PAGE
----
MIT’s primary concern is for the health and safety of its community members. Individuals who believe they have experienced sexual harassment or misconduct should seek immediate assistance. There are two important designations for offices at MIT with regard to sharing experiences of sexual harassment, sexual assault, intimate partner violence, and stalking: 1) confidential and 2) private. This designation is created to ensure that students are connected with resources and supports as quickly as possible.
If you are an employee seeking support go to the employee resource page.
These conversations are kept strictly confidential and, except in rare, extreme circumstances (including imminent risk of harm to self or others), nothing will be shared without your permission. The following MIT offices are confidential resources:
MIT's Violence Prevention and Response staff are available to individuals in the MIT community who are looking for help in dealing with sexual assault, intimate partner violence, stalking and unhealthy relationships.
- Hotline: 617-253-2300
- 5th floor - Stratton Student Center (W20-547)
MIT Medical serves the healthcare needs of the MIT community.
- 24-hour line: 617-253-4481
- Urgent Care: 617-253-1311
MIT Medical's Student Mental Health and Counseling Service works directly with students to understand and solve problems. Give us a call. Visits are confidential and easy to arrange.
- Mental health clinicians are available 24 hours a day for urgent matters.
- E23, 3rd floor
- Hours: Monday-Thursday, 8 a.m.–6 p.m.; Friday, 8 a.m.–5 p.m.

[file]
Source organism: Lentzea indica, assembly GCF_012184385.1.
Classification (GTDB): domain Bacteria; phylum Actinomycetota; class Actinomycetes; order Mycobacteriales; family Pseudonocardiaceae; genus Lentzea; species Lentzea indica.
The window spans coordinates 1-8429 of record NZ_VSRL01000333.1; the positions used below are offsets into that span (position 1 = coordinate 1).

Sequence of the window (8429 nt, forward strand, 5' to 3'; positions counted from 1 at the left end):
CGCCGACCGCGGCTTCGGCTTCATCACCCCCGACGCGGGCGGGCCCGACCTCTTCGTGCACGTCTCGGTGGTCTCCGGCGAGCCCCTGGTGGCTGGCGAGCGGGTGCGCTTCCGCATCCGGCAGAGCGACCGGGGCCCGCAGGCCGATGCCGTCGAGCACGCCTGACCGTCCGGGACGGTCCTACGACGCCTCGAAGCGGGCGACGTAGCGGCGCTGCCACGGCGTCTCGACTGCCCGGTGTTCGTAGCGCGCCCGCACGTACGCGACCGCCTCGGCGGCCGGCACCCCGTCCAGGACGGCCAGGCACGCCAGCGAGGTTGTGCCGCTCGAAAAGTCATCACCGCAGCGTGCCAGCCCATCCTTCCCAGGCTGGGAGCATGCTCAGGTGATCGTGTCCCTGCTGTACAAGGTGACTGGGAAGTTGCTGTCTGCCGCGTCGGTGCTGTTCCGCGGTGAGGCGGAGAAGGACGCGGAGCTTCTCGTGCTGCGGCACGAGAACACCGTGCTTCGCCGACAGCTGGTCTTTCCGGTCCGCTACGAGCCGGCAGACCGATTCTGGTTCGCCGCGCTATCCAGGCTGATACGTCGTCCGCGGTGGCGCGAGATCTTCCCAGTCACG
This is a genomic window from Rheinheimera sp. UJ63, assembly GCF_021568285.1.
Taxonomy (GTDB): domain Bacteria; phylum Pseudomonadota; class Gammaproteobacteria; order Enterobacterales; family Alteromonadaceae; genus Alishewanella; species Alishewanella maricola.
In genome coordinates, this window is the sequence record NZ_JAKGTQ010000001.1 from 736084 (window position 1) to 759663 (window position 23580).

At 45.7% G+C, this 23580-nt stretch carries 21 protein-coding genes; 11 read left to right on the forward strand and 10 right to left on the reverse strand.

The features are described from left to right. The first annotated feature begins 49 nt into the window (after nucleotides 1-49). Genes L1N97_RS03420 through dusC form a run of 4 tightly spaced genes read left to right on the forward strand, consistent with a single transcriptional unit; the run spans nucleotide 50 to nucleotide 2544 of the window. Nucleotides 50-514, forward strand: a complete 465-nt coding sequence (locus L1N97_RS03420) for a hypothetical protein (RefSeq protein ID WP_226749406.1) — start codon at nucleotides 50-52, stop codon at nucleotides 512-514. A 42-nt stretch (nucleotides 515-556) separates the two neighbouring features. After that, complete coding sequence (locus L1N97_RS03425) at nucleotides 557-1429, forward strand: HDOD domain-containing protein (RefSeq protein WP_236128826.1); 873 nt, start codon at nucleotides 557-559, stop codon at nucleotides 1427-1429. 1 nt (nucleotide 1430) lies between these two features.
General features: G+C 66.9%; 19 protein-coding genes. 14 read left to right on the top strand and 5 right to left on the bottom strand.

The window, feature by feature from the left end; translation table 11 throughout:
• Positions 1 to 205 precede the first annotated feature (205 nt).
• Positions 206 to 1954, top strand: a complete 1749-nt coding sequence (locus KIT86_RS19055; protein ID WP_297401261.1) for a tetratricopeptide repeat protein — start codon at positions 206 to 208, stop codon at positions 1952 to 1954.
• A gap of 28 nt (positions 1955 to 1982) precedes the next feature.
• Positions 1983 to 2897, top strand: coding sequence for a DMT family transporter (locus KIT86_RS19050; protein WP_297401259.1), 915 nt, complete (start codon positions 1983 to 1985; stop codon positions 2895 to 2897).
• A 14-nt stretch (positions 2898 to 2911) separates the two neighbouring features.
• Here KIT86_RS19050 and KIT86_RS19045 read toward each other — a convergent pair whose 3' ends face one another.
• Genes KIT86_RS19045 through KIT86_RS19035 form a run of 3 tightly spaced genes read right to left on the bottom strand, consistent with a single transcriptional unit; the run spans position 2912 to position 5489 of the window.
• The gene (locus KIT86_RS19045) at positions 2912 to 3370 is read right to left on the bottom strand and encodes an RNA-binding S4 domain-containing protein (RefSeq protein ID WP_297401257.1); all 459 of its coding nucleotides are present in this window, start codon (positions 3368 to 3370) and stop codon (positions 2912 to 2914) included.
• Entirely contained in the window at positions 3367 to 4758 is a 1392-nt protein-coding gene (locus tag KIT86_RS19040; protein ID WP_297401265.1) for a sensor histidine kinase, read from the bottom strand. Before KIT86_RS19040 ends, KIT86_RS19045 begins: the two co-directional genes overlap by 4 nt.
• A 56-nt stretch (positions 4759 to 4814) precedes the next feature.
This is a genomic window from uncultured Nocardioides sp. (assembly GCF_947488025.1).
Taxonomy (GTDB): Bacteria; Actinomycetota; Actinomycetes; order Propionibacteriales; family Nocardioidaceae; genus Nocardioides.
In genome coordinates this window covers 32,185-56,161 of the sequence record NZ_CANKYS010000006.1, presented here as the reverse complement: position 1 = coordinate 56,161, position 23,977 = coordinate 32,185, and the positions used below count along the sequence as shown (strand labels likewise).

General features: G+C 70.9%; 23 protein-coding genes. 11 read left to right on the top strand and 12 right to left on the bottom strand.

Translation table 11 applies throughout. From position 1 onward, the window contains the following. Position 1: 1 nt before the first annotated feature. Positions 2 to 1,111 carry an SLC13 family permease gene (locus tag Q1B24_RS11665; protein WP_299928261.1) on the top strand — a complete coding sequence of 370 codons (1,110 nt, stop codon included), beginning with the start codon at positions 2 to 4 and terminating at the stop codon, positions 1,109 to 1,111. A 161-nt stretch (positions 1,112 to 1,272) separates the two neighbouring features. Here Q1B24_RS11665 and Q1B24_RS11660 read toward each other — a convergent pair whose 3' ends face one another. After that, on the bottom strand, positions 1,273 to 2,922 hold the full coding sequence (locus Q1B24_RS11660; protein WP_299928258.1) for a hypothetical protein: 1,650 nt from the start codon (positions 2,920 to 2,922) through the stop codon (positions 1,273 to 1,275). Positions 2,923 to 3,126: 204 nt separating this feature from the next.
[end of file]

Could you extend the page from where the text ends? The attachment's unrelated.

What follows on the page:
- Walk-in hours for urgent concerns: M–F, 2–4 p.m.
The Chaplains at MIT, representing many of the world's religions, serve both their own religious communities, as well as the MIT community at large. MIT Chaplains are available for counseling, private talks, and consultation.
The MIT Ombuds Office helps people express concerns, resolve disputes, manage conflicts, and learn more productive ways of communicating. The Ombuds Office serves as an independent, confidential, neutral and informal resource to the diverse MIT community. Ombuds may breach confidentiality if the Ombuds determines that there is imminent risk of serious harm.
The Sexual Misconduct Confidential Resource Provider is only confidential for sexual misconduct concerns or experiences. If you're looking for a confidential resource to discuss other issues, please consider one of the other confidential resources above.
- Jennifer Lawrence, Assistant Dean, CARE Team
Sexual Misconduct Resource Providers assist with matters of sexual misconduct involving faculty, staff, and students, specifically for Section 9 of MIT's Policies and Procedures covering: Sexual Harassment, Sexual Misconduct, Gender-Based Harassment, Title IX Sexual Harassment and Stalking; and Section II of MIT's Mind & Hand Book covering: Harassment (based on gender, sex, sex-stereotyping, sexual orientation, gender identity, or pregnancy), Intimate Partner Violence, Sexual Misconduct, Stalking, and Title IX Sexual Harassment.
Peer Group Resources
Peer Groups including, but not limited to, Medlinks, REFS, and Peer Ears are not designated as "responsible employees" and therefore are not required to share information with the Title IX staff.
Please note that, in the course of providing treatment, MIT EMTs are not required to report disclosures of sexual misconduct to IDHR.